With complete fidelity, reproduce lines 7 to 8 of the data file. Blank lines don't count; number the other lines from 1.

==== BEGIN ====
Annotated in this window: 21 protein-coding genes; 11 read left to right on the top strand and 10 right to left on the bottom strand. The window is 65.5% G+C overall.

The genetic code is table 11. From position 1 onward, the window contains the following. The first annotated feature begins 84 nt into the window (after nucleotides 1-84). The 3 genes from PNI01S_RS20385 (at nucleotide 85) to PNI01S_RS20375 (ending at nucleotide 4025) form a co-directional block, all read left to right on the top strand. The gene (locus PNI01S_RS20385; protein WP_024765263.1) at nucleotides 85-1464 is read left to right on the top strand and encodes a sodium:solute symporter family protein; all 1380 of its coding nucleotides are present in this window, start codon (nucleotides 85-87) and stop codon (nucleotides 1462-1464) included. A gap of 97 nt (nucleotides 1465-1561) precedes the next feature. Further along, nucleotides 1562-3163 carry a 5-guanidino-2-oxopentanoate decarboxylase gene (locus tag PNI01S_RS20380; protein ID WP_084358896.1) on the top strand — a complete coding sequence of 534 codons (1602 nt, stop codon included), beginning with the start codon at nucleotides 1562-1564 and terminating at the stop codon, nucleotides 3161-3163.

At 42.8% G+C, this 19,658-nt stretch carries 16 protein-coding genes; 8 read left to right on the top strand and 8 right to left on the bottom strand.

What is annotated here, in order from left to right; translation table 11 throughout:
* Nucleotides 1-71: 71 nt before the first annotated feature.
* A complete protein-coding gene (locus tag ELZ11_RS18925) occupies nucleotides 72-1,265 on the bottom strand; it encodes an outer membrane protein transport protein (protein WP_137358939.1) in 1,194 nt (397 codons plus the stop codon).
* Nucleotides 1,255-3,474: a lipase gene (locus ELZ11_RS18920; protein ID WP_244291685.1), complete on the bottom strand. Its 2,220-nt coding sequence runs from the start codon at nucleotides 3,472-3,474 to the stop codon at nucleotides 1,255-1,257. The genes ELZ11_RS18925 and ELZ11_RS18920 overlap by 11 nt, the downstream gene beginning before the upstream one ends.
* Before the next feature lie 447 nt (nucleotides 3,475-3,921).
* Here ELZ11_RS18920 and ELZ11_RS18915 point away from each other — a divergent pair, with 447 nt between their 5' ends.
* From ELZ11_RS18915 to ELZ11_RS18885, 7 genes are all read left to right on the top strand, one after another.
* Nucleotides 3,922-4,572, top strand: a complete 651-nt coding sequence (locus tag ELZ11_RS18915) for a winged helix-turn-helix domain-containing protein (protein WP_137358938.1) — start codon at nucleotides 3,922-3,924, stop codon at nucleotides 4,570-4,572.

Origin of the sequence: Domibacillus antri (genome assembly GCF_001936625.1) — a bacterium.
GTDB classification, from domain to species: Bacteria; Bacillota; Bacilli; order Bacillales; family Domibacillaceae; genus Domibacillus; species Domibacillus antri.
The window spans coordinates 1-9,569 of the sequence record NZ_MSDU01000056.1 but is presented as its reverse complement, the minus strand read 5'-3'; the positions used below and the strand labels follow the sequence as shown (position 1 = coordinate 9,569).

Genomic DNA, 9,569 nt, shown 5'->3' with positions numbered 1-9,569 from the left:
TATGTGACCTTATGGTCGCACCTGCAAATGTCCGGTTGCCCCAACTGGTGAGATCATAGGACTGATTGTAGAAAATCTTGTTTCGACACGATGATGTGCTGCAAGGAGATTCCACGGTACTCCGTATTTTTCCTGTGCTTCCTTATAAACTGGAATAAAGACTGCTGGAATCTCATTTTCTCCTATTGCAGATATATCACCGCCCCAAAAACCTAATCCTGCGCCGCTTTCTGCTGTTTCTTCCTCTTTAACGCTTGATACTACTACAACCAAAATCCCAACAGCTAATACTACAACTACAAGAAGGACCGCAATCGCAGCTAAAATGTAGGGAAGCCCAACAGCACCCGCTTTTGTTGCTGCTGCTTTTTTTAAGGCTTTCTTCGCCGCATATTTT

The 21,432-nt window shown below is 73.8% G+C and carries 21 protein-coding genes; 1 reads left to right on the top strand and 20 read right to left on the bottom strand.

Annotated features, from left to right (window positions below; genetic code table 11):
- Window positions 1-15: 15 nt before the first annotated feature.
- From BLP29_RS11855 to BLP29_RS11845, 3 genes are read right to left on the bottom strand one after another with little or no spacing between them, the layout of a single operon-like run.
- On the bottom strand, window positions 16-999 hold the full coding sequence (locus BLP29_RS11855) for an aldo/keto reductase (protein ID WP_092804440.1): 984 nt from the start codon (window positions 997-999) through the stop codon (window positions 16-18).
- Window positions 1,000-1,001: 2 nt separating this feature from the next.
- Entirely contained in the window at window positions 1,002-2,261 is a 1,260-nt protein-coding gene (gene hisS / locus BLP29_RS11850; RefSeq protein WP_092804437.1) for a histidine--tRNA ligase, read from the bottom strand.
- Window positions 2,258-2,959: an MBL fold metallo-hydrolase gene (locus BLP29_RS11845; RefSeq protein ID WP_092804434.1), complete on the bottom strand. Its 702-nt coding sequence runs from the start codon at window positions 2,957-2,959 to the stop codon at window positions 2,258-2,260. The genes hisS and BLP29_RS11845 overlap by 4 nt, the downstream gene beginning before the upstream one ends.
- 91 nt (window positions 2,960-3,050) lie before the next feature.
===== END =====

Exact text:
* Nucleotides 1,255-3,474: a lipase gene (locus ELZ11_RS18920; protein ID WP_244291685.1), complete on the bottom strand. Its 2,220-nt coding sequence runs from the start codon at nucleotides 3,472-3,474 to the stop codon at nucleotides 1,255-1,257. The genes ELZ11_RS18925 and ELZ11_RS18920 overlap by 11 nt, the downstream gene beginning before the upstream one ends.
* Before the next feature lie 447 nt (nucleotides 3,475-3,921).